Discounted Cash Flow: What Is It and How It Works
Discounted cash flow is a valuation method used to estimate the value of a company based on its future cash flows. In simple terms, the DCF analysis calculates how much money a business will generate in the future and discounts it back to the present day. This number is then compared to the company’s current market value to see if it’s under or overvalued.
DCF analyses are commonly used in business valuation, capital budgeting, and investment analysis.
There are a few different ways to calculate it, but all versions use some variation of future cash flows, risk, and time value of money. Let’s look at how the DCF method works and how you can use it to value a business.
The DCF Formula
The discounted cash flow formula is used to determine the value of a company by discounting all of its future cash flows.
The DCF formula is:
DCF =CF1/(1+r)^1+ CF2/(1+r)^2+...+CFn/(1+r)^n
CF = cash flow
r = discount rate
n = the number of periods
Before doing the calculation, it’s important to understand all three components in the discounted future cash flow formula. They are:
- The cash flows (CF): These are the net cash payments from the investment. Investors who own trading security will receive these payments over a specific amount of time.
- The discount rate (r): For business valuation purposes, it’s the interest rate you need to earn on the amount of money you own today to end up with a certain amount of money in the future. It helps determine whether the investment is sound. Companies often use WACC as their discount rate when calculating DCF.
- The number of periods (n): The number of periods over which the cash flows will occur. It can be years, months, quarters, or any other period.
How To Use the DCF Formula
There are a few things to keep in mind when using the DCF formula:
- Calculate your future cash flows accurately: This is the most important part of using the DCF formula. If you don't do it properly, then your DCF valuation won’t be inaccurate.
- Use a reasonable discount rate: The discount rate you use should reflect the risk of the investment. The higher the risk, the higher the discount rate.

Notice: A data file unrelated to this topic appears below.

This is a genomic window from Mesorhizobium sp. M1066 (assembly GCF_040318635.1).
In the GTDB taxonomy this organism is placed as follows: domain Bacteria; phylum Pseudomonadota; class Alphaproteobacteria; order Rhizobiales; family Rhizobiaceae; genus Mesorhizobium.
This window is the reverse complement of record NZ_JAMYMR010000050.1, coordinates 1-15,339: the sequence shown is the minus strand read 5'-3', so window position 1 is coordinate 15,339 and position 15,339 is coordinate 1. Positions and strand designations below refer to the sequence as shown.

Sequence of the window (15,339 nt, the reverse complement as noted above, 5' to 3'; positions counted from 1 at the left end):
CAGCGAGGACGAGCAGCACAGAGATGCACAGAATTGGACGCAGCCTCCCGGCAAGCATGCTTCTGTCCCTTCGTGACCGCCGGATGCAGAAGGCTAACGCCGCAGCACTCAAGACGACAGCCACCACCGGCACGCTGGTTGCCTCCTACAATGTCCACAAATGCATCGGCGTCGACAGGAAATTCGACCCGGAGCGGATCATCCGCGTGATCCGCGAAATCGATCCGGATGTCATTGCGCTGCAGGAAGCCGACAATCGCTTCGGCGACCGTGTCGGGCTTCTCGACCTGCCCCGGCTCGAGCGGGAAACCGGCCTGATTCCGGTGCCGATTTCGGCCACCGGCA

- Consider the time value of money: The DCF formula takes into account the time value of money, which means that future discounted cash flows are worth less than present cash flows.
- Focus on the long term: The DCF formula is most useful when valuing long-term investments. This is because it can be difficult to estimate cash flows accurately over a short period of time.
- Use caution when extrapolating past results: The DCF formula should not be used on past results. The future is often different from the past, and cash flows can be very volatile.
Discounted Cash Flow Analysis Example
Let's take a look at an example to better understand how the DCF formula works in practice.
Suppose you are considering investing in a new company. The company is expected to generate the following cash flows over the next five years:
Year 1: $100,000
Year 2: $150,000
Year 3: $200,000
Year 4: $250,000
Year 5: $300,000
The discount rate is 10%.
To calculate the present value of these cash flows using the DCF formula, we need to discount each cash flow by 10% for each year.
This gives us the following today's value of cash flows:
Year 1: $100,000/(1+10%)^1 = $100,000/1.1 = $90,909
Year 2: $150,000/(1+10%)^2 = $150,000/1.21 = $124,675
Year 3: $200,000/(1+10%)^3 = $200,000/1.331 = $150,226
Year 4: $250,000/(1+10%)^4 = $250,000/1.464 = $172,413
Year 5: $300,000/(1+10%)^5 = $300,000/1.611 = $186,174
The present value of all these cash flows is the sum of the present value of each individual cash flow. This gives us a total value of $724,397, meaning that if we were to invest that sum today, we would expect cash flows of $100,000 in Year 1, $150,000 in Year 2, and so on.
What Is the DCF Formula Used For?
The DCF valuation formula can be used for a variety of purposes, including:
- Valuing the Entire Business